The 1220 10th Ave E J.W. Bullock Residence will be considered by the board later this month. You can send your comment on the nomination to the landmarks board via email or plan to attend the hearing on the house:

Landmarks Preservation Board to consider nomination for the Bullock Residence in Capitol Hill for landmark status
September 10, 2015 (Seattle, WA) – Seattle’s Landmarks Preservation Board will consider nomination of the Bullock Residence (1220 10th Avenue E) on Wednesday, October 21 at 3:30 p.m. in the Seattle Municipal Tower, 700 5th Avenue, 40th Floor (Room 4060).

The public is invited to attend the meeting and make comments. Written comments should be received by the Landmarks Preservation Board at the following address by October 20 at 3:00 p.m.:
Seattle Landmarks Preservation Board
Seattle Department of Neighborhoods
PO Box 94649
Seattle, WA 98124-4649 (mailing address)

The property has been owned for more than 20 years by an executive at the Gates Foundation and a writer. There are no current permits for construction and it does not appear the property is currently for sale.

The J. W. Bullock residence “appears to have been one of the earliest residences to be constructed in the Phinney’s Addition along Tenth Avenue N. to the north of Highland Drive,” the nomination proposal for the property reads. “Prior residential development on Block G appears to have been limited due to the lack of street improvements and the issues related to passage through the Leary-Ferry Estate.” Continue reading

Reminder: District 3 debate Sunday night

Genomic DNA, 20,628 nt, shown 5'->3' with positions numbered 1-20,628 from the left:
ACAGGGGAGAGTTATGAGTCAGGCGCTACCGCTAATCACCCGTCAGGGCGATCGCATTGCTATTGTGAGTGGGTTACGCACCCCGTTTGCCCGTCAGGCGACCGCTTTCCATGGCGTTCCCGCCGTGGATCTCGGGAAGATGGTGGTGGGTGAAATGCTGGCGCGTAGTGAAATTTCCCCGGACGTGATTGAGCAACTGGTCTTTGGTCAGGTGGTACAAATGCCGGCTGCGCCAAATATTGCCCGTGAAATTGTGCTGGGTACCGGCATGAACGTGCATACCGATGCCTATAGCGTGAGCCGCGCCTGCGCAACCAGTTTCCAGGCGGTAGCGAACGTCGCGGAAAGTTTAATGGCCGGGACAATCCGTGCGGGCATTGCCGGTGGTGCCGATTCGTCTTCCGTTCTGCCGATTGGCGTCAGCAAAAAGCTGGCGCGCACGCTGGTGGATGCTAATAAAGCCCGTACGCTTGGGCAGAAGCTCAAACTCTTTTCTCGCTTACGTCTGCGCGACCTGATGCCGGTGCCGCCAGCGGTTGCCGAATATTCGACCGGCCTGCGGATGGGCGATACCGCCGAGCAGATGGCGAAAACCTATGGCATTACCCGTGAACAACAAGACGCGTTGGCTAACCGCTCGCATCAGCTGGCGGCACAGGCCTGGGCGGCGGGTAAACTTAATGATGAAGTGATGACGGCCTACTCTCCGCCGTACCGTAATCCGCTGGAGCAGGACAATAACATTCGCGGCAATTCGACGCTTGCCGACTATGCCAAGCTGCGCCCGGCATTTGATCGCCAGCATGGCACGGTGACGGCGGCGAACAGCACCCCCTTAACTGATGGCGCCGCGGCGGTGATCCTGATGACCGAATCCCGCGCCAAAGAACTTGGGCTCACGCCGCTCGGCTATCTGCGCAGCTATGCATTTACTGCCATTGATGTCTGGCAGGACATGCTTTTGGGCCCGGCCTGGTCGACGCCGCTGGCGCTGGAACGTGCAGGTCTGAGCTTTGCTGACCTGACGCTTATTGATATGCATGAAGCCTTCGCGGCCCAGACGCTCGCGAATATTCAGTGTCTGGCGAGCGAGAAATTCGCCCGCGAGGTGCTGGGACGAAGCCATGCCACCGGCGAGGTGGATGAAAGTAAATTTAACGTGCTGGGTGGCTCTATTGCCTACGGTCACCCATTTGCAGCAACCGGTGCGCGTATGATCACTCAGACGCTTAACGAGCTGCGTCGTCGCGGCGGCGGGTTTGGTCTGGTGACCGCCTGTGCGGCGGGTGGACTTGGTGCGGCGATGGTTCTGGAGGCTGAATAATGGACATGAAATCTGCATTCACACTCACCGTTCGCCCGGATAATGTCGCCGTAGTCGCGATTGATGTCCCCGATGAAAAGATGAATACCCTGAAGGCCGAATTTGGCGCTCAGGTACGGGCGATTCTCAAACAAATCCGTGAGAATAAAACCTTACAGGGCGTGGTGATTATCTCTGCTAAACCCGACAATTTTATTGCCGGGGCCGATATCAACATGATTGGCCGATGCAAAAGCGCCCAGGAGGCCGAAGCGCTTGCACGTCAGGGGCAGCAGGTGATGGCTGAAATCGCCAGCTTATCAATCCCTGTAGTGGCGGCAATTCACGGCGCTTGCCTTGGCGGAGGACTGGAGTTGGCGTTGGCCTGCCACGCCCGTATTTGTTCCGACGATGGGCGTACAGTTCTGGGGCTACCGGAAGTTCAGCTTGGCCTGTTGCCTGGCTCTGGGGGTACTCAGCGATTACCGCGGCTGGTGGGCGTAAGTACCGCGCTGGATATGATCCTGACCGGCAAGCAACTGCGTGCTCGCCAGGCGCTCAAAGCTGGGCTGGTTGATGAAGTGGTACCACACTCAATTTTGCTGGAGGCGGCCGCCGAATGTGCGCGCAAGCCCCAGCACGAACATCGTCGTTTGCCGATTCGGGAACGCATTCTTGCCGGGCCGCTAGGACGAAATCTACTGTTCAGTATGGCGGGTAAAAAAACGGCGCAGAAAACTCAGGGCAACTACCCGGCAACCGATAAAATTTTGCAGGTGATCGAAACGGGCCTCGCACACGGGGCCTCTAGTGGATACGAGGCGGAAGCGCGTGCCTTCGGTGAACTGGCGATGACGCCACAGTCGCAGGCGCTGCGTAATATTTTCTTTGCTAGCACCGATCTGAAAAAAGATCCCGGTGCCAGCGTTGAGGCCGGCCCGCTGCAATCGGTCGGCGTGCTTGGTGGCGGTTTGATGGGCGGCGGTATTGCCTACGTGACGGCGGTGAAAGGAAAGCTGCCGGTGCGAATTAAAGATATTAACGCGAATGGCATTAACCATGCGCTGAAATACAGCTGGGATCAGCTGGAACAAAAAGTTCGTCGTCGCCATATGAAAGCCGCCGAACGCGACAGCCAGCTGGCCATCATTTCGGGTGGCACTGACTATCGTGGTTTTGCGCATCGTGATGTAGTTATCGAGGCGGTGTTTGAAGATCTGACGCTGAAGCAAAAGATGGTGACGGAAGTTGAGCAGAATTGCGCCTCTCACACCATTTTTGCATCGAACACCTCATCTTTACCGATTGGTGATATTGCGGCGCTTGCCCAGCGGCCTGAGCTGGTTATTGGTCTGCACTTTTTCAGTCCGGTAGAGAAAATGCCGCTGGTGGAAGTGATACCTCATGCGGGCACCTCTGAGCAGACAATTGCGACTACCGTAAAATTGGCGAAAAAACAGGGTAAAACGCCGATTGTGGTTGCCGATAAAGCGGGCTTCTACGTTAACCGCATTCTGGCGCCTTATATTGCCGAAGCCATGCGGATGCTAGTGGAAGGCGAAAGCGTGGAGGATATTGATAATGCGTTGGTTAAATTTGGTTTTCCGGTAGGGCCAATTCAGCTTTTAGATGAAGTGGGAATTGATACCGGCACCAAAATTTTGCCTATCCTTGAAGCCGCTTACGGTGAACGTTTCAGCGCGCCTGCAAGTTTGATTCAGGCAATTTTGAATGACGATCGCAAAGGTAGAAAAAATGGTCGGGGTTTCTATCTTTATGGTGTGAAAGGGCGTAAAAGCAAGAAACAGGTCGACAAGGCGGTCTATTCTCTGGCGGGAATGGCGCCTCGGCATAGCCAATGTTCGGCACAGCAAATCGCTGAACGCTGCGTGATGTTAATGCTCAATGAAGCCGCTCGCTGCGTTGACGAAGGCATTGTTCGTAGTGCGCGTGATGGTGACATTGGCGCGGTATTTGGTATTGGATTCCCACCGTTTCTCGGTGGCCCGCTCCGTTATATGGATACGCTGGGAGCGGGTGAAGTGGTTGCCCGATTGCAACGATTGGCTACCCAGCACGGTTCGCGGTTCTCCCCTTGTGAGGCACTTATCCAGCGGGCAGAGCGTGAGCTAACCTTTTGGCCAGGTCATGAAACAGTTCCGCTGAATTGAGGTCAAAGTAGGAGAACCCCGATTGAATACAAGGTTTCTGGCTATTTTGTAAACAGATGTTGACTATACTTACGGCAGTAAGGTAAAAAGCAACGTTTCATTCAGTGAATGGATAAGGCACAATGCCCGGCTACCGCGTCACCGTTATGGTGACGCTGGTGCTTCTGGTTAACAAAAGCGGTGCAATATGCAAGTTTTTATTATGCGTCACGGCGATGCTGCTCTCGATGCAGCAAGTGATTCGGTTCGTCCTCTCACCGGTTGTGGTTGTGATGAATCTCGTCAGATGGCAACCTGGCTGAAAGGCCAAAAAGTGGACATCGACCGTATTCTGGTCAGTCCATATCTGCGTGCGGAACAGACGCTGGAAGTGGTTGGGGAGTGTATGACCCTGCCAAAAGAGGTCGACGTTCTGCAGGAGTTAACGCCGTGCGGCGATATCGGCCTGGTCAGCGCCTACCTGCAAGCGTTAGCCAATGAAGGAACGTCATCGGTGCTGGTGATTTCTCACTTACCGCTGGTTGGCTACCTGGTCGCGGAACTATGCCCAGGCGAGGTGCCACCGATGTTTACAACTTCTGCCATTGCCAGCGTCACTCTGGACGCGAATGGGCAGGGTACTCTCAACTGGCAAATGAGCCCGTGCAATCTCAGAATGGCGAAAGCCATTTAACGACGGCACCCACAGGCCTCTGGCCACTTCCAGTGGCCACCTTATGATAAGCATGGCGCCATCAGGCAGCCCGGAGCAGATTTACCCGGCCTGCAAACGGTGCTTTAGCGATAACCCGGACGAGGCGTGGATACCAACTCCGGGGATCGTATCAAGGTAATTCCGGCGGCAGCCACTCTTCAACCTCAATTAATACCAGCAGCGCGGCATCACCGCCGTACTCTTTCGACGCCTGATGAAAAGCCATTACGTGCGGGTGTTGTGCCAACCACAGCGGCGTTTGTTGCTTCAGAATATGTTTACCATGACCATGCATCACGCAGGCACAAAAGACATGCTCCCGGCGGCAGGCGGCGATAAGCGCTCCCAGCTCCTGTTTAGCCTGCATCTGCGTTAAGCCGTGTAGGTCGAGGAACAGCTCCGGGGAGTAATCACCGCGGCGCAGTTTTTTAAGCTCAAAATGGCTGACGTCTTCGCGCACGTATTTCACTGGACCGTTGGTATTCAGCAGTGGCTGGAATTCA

Kshama-Sawant-and-Pamela-Banks-600x300CHS previewed the political tussle here. Sunday night, City Council member — and de facto incumbent — Kshama Sawant and challenger Pamela Banks will square off in what is currently shaping up to be the final dedicated District 3 debate before Election Day. You need to register here to attend. Last we checked, tickets were still available.

Town Hall, Seattle Channel, and Seattle University present Seattle City Council Debate: District 3 Kshama Sawant and Pamela Banks
7:30PM, Sunday, October 4, 2015 Pigott Auditorium at Seattle University Free Doors open at 6:30 pm. Because this event is televised live, audience members are asked to take their seats by 7:25 pm for the 7:30 pm program. This event is free, but registration is required. No late seating.

You can also watch via the Seattle Channel’s live broadcast.

There is no theme or specific topics listed for the event and moderators will be asking questions tweeted to #seacouncil.

This week in CHS history | Prayer rally against Uncle Ike’s, light rail tunneling causess E Pike grey geyser

8445728700_4bb4598a96_oHere are the top stories from this week in CHS history: